Watching this resources will notify you when proposed changes or new versions are created so you can keep track of improvements that have been made.
Favoriting this resource allows you to save it in the “My Resources” tab of your account. There, you can easily access this resource later when you’re ready to customize it or assign it to your students.
Generally speaking, motivation is what energizes, maintains, and controls behavior. As such, it is clear why it plays an important role in the workplace. But empirically measuring that role is another matter; it is challenging to capture an individual's drive in quantitative metrics in order to ascertain the degree to which higher motivation is responsible for higher productivity. However, it is widely accepted that motivated employees generate higher value and lead to more substantial levels of achievement. The management of motivation is therefore a critical element of success in any business; with an increase in productivity, an organization can achieve higher levels of output.
Research has shown that motivated employees will:
Always look for a "better" way to complete a task
Be more quality-oriented
Work with higher productivity and efficiency
In summary, motivated employees will retain a high level of innovation while producing higher-quality work more efficiently. There is no downside—i.e., the opportunity cost of motivating employees is essentially zero, assuming it does not require additional capital to coach managers to act as effective motivators.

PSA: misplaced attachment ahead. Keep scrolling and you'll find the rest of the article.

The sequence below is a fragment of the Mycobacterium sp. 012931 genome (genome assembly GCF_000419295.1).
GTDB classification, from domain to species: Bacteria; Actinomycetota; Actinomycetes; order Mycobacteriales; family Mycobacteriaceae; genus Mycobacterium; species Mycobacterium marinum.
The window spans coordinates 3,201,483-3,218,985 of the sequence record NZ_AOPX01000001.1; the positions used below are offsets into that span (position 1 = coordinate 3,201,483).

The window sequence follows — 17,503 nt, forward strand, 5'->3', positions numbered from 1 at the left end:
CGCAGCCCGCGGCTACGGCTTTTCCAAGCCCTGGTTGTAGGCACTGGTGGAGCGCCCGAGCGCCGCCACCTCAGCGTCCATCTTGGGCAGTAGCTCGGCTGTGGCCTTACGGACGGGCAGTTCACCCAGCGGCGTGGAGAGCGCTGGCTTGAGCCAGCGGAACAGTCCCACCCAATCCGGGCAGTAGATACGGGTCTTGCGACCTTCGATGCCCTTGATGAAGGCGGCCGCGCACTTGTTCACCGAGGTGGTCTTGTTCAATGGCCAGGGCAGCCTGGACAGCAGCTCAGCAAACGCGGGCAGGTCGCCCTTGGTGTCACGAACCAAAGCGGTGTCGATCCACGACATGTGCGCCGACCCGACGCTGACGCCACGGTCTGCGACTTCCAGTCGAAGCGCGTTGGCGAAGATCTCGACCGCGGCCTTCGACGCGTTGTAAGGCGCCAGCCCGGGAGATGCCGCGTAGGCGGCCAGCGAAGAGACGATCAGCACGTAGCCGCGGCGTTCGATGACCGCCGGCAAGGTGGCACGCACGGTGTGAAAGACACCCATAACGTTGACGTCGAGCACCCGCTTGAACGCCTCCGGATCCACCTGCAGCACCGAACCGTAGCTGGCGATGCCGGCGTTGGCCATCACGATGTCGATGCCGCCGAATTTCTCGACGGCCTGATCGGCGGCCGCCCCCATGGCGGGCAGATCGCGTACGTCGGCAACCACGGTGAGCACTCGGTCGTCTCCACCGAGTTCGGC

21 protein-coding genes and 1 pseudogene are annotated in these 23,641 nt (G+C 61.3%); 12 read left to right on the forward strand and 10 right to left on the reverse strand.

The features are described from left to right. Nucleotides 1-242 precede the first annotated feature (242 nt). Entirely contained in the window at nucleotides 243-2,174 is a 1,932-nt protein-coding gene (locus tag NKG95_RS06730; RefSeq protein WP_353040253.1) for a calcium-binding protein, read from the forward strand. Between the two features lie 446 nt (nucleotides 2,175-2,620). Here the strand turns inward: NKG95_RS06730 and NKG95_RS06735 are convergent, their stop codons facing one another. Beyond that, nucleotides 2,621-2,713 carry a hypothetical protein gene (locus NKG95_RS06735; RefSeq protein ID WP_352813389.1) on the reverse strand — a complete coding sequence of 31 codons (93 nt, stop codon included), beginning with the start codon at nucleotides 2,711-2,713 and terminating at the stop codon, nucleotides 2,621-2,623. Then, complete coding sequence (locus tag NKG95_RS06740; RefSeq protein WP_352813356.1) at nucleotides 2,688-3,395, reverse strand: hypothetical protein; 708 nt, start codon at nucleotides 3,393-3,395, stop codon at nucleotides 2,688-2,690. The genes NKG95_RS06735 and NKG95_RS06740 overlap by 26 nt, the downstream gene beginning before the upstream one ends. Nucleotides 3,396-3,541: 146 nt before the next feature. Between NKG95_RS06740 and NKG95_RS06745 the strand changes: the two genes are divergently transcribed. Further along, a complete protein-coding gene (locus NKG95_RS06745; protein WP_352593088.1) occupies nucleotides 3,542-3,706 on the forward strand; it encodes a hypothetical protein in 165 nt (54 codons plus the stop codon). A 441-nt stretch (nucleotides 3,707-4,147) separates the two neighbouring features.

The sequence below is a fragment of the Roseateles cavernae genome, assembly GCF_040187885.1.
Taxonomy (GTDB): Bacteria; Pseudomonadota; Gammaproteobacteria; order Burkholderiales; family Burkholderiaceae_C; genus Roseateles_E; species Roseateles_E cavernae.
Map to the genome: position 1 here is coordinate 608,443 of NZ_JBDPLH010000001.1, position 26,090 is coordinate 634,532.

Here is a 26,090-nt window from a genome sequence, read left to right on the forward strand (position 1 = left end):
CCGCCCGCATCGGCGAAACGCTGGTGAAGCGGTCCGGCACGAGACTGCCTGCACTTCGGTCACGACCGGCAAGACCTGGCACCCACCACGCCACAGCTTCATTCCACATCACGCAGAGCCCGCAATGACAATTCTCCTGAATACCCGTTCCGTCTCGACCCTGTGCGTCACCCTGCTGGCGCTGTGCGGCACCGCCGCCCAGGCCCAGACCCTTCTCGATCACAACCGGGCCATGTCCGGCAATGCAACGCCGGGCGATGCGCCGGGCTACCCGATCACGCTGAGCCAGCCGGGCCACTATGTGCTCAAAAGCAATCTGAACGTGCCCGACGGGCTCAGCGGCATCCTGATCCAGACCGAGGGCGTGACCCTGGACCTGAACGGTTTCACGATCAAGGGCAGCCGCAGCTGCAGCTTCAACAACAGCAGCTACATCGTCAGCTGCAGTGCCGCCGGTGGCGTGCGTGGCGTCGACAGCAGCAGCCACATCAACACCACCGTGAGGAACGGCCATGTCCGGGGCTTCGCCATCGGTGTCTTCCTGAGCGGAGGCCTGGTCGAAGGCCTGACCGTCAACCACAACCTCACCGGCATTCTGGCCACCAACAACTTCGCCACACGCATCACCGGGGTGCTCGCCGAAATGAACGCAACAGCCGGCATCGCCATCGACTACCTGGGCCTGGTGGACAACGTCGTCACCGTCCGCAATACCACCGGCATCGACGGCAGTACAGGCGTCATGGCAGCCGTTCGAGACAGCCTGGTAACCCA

Salary is often enough to keep employees working for an organization, but it's not always necessarily enough to push them to fulfill their full potential. Herzberg's theory emphasizes that while salary is enough to avoid dissatisfaction, it is not necessarily enough to propel employees to increase their productivity and achievement. In fact, the output of employees whose motivation comes solely from salary and benefits tends to decline over time. To increase employees' efficiency and work quality, managers must turn to understanding and responding to individuals' internal and external motivations. External motives include work environment (e.g., cramped cubicle vs. airy, open office); internal motivations include thoughts and emotions (e.g., boredom with performing the same task over and over vs. excitement at being given a wide variety of project types).
Minimal social and managerial friction in the workplace., Higher returns on human resource investment., Innovative ways to perform job function, a quality orientation and high efficiency., or Optimal efficiency and collaborative capabilities in the organization.